If MultiTail isn't already installed on your system, the MultiTail download page has source code and packages for Red Hat, Fedora Core, Slackware, Solaris, and Mac OS X 10.2 or higher. If you're a Debian, Ubuntu, or SUSE user, you should be able to find packages via your distro's package repositories or CDs. For Debian and Ubuntu users, a simple
apt-get install multitail should install the package.
To start with the software, type
multitail at the console or in an xterm. You don't need to specify a filename or filenames to run MultiTail, though you can if you wish to. MultiTail is an interactive program that lets you specify filenames on the fly.
When you first run MultiTail with no arguments, you'll see a message indicating the version of MultiTail, inviting you to press F1 for help. Scroll through the help options to get a feel for the commands you can run.
Let's start by specifying a file. Press
a and MultiTail will prompt you to choose
f to add a window for a file or
c to add a window to follow a command.
Let's start with a file. Enter
f and pick any logfile, such as /var/log/messages. You'll notice that MultiTail allows you to complete filenames by using the Tab key -- just as if you were working at the shell -- and it will show you a list of one or more possible filenames if you enter the first few characters and press Tab.
After you've chosen a filename, MultiTail will ask if you want to follow the file, and what type of colors you'd like to use. Choices include syslog, misc, field, none, and Scheme. The Scheme option offers color schemes for Apache logs, Apache error logs, system logs, and postfix logs. I've found the syslog and Apache color schemes to be useful; you might want to test them out for yourself and see which ones you prefer. You can define new color schemes in /etc/multitail.conf. See the introduction to MultiTail for more on writing your own color scheme.
Once you've chosen your colors, MultiTail will display the file or command output. Now you can further tweak the display to narrow down results. Let's say you want a visual clue when an error message is detected in the logfile. With MultiTail open, press
e. MultiTail will prompt you to add, edit, or delete a regular expression. Select add, and enter the regular expression you'd like to match, and whether you'd like to negate the regular expression.
Choosing "negate" can be useful, for example, for weeding out non-error messages in logfiles. After that, you'll be able to choose the usage of the expression. For example, if you choose "match," then MultiTail will display lines that match your regular expression -- and no others. If you choose colorize, MultiTail will display everything, but it will display lines that match in a different color. Once you've made your selection, press
q to exit the regular expression screen.
If the regular expression matches, you should see an immediate change in MultiTail's display -- it applies the regular expression to all lines, not just new lines.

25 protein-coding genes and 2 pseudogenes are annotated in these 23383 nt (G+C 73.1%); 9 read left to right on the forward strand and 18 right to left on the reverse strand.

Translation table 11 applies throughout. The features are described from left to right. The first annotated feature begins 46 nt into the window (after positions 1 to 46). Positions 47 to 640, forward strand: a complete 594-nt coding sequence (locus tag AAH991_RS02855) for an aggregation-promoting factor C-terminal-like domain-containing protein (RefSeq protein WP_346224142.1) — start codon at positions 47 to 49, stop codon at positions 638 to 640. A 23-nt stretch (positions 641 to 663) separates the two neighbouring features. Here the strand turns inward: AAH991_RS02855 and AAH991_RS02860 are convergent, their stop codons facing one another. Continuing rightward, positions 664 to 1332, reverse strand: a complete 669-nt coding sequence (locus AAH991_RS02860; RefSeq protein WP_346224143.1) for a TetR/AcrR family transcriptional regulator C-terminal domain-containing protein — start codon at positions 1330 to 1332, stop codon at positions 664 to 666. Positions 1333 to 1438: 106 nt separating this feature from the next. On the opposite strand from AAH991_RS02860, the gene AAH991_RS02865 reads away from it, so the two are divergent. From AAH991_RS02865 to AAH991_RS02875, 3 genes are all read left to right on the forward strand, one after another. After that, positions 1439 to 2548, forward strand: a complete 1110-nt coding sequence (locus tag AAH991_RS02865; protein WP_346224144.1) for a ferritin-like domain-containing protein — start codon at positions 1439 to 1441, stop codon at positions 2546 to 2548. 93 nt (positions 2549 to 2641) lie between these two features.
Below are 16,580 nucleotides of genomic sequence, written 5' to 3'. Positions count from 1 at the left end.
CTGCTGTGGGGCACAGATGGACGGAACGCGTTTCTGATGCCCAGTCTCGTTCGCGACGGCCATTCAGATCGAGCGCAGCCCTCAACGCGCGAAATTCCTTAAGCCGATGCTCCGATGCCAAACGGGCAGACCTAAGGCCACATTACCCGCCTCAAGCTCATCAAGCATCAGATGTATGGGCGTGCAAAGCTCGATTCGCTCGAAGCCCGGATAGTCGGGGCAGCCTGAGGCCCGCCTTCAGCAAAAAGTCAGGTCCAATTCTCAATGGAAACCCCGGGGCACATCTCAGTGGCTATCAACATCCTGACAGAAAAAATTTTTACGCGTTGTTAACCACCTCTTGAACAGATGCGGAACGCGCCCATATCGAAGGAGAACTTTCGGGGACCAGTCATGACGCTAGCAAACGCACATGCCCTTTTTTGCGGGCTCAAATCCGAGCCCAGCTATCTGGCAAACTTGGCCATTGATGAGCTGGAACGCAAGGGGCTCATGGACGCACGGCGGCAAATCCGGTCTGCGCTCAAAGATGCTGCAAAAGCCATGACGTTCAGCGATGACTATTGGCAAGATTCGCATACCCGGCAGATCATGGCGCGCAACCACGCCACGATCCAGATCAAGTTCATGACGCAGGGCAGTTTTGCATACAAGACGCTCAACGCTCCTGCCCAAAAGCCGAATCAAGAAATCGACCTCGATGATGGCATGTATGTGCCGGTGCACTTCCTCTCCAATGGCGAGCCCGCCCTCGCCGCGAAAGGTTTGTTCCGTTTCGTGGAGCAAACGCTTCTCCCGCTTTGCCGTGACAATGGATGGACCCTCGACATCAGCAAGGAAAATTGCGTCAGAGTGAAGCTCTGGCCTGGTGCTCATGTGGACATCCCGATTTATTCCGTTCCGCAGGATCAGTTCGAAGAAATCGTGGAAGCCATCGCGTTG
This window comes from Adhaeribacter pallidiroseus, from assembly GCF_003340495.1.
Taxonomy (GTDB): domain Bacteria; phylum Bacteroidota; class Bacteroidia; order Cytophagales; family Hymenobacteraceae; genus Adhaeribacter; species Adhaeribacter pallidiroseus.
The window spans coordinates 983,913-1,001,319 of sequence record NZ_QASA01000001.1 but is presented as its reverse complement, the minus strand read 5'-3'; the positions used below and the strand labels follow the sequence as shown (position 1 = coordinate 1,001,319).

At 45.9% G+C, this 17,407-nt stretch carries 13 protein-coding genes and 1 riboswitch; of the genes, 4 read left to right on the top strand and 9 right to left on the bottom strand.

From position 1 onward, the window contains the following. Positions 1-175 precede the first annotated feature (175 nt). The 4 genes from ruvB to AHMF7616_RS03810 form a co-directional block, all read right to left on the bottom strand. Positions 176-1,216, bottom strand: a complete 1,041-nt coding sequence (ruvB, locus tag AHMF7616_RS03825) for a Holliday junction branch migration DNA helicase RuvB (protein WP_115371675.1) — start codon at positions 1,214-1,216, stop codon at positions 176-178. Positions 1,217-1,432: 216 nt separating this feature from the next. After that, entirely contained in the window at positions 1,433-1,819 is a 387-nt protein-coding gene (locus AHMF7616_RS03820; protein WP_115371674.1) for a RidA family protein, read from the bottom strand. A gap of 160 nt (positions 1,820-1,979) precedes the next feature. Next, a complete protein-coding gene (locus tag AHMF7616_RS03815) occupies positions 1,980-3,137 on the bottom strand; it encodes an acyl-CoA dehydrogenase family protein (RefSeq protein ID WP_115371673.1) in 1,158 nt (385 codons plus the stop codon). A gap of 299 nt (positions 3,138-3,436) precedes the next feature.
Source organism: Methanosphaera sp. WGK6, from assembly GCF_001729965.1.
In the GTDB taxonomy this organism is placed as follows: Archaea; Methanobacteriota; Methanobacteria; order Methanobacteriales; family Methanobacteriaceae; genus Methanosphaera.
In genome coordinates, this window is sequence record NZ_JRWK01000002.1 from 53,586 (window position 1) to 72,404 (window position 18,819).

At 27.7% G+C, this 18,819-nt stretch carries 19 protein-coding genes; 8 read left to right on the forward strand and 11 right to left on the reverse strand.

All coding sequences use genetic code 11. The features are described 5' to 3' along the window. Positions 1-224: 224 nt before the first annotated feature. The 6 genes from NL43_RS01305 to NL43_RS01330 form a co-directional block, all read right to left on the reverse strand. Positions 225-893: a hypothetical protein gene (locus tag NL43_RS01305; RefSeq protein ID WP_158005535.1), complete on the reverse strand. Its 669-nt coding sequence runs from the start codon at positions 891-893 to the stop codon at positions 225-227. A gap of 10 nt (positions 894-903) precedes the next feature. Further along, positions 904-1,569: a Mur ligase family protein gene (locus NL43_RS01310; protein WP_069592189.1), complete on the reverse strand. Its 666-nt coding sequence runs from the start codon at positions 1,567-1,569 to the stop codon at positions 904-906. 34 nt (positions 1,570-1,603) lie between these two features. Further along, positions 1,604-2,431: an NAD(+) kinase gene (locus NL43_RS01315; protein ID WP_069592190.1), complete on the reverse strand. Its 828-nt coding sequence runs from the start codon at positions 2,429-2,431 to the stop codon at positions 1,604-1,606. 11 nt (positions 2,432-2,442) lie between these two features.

If the top/bottom display doesn't work for you, that's no problem -- MultiTail also has a side-by-side mode that you can invoke using the
-s option. For example,
multitail -s /var/log/logfile1 /var/log/logfile2 will display logfile1 in the left side of the display, and logfile2 in the right side. Side-by-side displays can be easier to read if you have a widescreen monitor and maximize your terminal emulator window.
If you'd like to see how long MultiTail has been running, or how much memory it has been using, press
t to bring up its statistics window.
If you want to follow the output of a command, that's simple as well. While in MultiTail, press
a, and MultiTail will ask if you want to add to the existing window. I usually choose
n so that I can keep the displays distinct. Then, select
c for command and specify the command that you want to run. One good command with which to test MultiTail out would be
ping hostname. MultiTail will prompt for the colors you'd like to use, and then the interval to repeat the command. The interval is useful for programs that run once and exit, without giving you the option of setting an interval.
Once you've gone through all the options, MultiTail will start following the output of the command until you delete the window or quit MultiTail altogether.
If you need to go back through the output, select
b while in MultiTail. The program will ask which window you'd like to scroll back through, then display that window in a sub-window that allows you to scroll backward through the file or command output. By default, MultiTail buffers 100 lines, but you can modify this with the
m command or set the value at startup with the
-m option. Set the buffer to 0 if you want the buffer to be unlimited in size.
Once you've gotten MultiTail tweaked just the way you like it, you can avoid having to spend time resetting all of the options again. While in MultiTail, press
w to write a shell script that lets you start MultiTail with the same settings. Pretty handy stuff, no?
MultiTail is a very powerful program, and it's far too full-featured to cover every possible use here. For example, it's possible to specify MultiTail's parameters on the command line rather than using the interactive display. Check the MultiTail man page for the command line options. Also, be sure to check the examples page for some suggested uses of MultiTail.
Most importantly, just fire up MultiTail when you have some time and poke around to see what you can do with it. After a little while, I'll bet you'll find it as useful as I do.